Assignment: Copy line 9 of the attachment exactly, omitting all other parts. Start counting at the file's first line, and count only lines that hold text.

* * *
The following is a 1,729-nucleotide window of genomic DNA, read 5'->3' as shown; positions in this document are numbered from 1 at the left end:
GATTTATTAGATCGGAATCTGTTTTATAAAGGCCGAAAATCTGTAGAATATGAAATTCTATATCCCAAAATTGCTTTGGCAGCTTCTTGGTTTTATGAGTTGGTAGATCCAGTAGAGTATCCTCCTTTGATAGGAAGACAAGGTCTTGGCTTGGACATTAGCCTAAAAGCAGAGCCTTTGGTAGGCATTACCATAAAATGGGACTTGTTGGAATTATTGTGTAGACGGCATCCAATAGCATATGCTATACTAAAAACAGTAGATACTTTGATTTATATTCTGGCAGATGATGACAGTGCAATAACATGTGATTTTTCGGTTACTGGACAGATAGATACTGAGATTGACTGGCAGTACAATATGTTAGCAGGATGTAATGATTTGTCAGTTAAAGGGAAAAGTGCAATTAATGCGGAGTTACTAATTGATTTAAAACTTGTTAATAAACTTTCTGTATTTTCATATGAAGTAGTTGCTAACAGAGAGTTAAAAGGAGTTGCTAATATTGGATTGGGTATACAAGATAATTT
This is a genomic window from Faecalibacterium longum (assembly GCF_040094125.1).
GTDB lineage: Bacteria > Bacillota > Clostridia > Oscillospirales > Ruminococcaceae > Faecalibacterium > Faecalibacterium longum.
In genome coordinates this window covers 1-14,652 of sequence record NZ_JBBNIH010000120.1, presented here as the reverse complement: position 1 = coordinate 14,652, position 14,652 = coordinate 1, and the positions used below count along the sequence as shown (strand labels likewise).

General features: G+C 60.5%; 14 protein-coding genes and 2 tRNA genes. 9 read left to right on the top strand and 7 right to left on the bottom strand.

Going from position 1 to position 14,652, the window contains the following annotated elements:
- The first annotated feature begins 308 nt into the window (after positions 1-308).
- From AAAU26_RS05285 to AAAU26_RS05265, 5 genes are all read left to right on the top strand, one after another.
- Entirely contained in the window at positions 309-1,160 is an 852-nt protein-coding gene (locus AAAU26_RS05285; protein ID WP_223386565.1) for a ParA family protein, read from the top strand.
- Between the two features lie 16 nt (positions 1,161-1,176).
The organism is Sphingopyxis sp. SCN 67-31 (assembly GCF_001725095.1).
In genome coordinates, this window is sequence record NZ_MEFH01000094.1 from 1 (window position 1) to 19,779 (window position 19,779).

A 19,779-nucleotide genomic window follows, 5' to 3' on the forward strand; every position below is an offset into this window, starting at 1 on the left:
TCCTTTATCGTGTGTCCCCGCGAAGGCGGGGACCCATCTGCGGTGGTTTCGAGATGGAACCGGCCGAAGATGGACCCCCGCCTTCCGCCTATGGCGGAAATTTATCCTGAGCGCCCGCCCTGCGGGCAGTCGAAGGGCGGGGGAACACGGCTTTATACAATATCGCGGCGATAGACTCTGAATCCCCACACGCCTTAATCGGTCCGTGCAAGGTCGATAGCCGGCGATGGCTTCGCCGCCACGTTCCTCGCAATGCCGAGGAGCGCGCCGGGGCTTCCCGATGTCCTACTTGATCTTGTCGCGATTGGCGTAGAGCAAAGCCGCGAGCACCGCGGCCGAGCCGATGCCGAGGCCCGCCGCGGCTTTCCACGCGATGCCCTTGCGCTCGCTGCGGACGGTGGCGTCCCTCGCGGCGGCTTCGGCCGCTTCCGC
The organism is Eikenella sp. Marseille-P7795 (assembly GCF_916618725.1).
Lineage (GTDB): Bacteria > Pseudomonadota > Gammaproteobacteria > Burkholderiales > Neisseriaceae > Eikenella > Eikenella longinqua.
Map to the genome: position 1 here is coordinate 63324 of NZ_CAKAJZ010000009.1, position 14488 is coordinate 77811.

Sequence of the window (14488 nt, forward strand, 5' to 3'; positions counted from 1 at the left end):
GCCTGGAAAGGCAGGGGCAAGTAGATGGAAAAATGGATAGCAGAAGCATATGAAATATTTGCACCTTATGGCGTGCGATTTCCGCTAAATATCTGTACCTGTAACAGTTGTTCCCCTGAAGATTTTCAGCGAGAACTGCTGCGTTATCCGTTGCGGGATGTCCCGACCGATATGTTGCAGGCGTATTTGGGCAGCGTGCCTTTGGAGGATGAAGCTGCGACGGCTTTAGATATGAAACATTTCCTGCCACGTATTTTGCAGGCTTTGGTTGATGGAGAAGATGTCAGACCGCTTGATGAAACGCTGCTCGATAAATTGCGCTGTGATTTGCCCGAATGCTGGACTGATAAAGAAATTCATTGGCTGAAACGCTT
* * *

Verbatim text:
- From AAAU26_RS05285 to AAAU26_RS05265, 5 genes are all read left to right on the top strand, one after another.